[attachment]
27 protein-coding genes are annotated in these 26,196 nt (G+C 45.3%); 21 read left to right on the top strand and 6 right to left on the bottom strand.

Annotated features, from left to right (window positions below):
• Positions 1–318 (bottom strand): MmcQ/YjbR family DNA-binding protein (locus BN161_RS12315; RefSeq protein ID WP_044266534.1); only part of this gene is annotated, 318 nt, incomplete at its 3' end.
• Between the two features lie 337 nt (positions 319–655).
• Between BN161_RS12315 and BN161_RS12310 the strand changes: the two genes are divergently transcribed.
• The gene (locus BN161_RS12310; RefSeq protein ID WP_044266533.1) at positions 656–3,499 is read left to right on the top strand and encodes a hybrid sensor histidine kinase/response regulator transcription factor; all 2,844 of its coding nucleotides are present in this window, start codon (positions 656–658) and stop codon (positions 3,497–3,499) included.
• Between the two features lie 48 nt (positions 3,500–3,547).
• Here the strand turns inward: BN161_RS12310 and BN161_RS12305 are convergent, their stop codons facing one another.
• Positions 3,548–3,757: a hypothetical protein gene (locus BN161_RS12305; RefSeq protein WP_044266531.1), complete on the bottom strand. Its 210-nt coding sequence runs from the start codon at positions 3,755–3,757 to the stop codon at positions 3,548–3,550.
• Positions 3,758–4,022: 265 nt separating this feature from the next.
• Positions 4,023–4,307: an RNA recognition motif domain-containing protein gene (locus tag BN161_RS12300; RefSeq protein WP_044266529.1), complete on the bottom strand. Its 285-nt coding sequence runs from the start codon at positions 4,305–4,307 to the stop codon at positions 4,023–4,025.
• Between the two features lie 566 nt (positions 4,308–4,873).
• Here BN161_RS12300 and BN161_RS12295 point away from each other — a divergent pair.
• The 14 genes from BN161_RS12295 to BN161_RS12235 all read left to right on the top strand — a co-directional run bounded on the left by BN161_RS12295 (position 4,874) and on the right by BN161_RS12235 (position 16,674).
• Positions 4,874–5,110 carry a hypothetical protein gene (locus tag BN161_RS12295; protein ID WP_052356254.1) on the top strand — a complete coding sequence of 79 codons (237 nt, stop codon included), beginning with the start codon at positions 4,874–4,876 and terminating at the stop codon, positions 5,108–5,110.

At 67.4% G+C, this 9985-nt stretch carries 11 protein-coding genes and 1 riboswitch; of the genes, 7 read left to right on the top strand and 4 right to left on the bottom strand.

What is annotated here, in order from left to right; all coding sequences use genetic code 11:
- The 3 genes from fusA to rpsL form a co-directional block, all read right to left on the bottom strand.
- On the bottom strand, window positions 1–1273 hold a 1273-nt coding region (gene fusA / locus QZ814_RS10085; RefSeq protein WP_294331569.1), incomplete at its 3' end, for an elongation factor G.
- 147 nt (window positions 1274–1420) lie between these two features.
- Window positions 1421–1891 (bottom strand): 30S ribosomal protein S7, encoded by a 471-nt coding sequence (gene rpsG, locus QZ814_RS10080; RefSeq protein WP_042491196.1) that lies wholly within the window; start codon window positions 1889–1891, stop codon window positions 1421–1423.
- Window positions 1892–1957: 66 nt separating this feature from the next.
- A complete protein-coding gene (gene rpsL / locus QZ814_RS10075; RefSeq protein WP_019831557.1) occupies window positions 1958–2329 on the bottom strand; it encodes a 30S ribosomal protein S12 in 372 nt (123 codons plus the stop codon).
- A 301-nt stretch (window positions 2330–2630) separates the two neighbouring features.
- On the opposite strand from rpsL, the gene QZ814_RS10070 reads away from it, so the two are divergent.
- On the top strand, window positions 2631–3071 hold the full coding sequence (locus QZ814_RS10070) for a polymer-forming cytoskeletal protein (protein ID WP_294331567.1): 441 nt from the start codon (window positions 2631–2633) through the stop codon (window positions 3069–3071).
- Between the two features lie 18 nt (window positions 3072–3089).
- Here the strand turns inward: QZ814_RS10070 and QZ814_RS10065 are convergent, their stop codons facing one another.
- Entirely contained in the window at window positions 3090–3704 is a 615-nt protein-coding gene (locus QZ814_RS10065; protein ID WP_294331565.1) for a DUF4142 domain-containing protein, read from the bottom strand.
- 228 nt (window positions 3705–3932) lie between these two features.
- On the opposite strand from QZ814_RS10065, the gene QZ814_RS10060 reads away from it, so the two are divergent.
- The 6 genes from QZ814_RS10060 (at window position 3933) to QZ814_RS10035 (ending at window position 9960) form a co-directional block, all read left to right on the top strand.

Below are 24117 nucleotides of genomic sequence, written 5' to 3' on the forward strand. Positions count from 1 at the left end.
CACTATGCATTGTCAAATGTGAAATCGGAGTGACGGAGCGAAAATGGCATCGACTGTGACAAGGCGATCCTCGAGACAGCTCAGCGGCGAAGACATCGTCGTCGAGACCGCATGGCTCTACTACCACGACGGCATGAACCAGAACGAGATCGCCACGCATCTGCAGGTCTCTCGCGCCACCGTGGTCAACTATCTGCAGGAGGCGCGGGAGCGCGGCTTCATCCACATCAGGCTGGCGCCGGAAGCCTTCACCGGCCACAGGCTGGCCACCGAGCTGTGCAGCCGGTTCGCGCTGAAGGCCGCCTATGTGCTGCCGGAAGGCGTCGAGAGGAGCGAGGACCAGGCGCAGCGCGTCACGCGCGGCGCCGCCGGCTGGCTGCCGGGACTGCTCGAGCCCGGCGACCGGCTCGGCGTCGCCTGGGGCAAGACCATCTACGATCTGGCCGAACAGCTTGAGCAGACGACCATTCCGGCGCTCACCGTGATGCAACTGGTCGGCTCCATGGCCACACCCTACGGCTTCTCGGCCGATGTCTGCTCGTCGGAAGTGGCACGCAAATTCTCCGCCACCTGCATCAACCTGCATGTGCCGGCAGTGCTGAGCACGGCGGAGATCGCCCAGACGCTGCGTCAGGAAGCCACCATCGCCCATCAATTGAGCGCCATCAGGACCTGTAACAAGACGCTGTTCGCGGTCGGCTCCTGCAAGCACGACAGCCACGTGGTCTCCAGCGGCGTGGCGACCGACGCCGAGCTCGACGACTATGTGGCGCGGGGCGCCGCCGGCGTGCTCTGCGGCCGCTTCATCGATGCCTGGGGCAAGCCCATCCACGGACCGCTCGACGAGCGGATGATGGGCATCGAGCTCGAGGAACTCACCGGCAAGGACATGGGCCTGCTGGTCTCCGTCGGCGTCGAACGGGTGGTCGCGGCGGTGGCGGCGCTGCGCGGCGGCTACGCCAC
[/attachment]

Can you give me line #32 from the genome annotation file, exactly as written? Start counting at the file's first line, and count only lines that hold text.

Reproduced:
- The 6 genes from QZ814_RS10060 (at window position 3933) to QZ814_RS10035 (ending at window position 9960) form a co-directional block, all read left to right on the top strand.